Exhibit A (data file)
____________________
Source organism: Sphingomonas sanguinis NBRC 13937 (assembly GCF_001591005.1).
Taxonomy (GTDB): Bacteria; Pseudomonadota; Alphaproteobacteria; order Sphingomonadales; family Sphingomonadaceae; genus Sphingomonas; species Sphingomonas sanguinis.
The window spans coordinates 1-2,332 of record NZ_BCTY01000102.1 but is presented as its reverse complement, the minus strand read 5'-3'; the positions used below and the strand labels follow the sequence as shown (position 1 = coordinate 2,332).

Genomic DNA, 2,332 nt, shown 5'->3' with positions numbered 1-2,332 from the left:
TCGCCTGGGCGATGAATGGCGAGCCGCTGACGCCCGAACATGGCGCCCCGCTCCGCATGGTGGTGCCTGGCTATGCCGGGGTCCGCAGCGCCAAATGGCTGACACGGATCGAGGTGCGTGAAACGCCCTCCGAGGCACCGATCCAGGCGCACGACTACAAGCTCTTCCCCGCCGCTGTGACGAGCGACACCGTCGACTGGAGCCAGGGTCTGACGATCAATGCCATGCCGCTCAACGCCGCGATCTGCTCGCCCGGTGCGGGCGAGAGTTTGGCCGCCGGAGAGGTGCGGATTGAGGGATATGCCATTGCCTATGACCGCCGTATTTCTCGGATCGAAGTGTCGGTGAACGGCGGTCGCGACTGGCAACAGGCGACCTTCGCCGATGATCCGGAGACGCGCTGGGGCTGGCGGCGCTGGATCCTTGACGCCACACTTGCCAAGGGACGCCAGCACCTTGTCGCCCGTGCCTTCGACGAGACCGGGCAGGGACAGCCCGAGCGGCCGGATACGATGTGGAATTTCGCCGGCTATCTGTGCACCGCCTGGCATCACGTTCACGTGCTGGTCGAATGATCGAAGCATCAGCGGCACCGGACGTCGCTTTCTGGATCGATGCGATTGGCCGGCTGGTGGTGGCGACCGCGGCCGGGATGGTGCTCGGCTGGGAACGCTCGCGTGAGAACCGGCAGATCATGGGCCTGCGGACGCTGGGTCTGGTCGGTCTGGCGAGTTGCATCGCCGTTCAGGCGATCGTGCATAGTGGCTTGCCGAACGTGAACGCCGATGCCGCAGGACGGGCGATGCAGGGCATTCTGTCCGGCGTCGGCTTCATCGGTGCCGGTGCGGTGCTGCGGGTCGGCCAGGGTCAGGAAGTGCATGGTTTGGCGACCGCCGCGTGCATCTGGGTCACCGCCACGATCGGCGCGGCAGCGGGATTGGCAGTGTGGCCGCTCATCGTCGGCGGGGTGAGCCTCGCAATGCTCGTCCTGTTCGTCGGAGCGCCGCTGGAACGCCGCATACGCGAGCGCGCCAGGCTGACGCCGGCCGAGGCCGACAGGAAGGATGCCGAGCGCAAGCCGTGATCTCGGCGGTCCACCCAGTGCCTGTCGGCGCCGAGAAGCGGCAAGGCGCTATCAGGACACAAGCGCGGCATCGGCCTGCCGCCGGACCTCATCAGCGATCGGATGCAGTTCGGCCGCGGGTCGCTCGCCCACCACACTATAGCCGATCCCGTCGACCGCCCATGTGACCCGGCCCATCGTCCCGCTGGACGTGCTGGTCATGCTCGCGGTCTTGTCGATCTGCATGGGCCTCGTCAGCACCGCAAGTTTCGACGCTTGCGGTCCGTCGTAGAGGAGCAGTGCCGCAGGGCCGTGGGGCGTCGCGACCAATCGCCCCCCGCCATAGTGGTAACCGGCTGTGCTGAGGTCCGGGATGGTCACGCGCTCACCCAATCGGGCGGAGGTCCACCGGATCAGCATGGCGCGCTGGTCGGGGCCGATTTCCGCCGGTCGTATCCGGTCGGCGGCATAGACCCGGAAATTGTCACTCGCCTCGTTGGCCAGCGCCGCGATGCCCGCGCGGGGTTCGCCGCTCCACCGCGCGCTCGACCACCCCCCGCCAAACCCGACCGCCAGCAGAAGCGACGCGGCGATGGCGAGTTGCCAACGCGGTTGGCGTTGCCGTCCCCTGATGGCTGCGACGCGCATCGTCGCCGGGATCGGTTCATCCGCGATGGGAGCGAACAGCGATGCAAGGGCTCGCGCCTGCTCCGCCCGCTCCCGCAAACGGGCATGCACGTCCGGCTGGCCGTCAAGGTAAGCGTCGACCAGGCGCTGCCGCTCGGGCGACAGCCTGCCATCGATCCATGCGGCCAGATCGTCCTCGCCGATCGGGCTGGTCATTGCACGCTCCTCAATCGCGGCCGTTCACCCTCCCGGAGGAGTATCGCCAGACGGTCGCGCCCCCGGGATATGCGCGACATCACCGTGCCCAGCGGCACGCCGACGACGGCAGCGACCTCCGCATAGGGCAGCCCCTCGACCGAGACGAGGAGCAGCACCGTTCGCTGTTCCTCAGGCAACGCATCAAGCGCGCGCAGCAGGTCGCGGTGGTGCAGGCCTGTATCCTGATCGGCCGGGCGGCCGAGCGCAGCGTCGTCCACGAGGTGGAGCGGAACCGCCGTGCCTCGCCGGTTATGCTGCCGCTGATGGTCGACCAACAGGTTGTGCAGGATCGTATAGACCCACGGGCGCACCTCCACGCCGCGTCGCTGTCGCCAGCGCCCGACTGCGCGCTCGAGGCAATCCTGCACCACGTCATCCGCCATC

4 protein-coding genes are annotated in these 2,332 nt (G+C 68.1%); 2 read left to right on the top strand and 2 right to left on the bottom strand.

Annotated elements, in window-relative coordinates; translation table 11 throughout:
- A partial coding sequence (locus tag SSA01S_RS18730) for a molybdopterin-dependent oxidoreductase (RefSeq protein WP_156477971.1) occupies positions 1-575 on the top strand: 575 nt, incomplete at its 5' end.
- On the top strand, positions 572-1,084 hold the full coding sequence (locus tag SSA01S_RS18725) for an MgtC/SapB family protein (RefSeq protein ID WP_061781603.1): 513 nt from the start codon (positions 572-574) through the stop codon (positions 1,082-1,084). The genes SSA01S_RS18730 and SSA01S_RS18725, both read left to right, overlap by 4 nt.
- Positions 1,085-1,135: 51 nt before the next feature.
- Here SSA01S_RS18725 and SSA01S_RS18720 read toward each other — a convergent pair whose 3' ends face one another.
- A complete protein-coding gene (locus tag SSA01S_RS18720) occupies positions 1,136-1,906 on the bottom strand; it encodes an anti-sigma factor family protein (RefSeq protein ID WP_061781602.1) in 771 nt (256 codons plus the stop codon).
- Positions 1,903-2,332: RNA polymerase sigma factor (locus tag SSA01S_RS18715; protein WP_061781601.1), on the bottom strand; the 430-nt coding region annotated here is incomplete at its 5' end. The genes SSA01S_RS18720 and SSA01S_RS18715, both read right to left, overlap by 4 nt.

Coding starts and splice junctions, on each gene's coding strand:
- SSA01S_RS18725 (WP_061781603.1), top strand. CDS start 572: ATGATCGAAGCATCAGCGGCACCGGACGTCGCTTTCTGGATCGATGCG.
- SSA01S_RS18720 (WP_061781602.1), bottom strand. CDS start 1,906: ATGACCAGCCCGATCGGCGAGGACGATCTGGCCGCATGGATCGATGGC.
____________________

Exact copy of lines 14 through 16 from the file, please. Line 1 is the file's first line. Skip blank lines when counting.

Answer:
Coding starts and splice junctions, on each gene's coding strand:
- SSA01S_RS18725 (WP_061781603.1), top strand. CDS start 572: ATGATCGAAGCATCAGCGGCACCGGACGTCGCTTTCTGGATCGATGCG.
- SSA01S_RS18720 (WP_061781602.1), bottom strand. CDS start 1,906: ATGACCAGCCCGATCGGCGAGGACGATCTGGCCGCATGGATCGATGGC.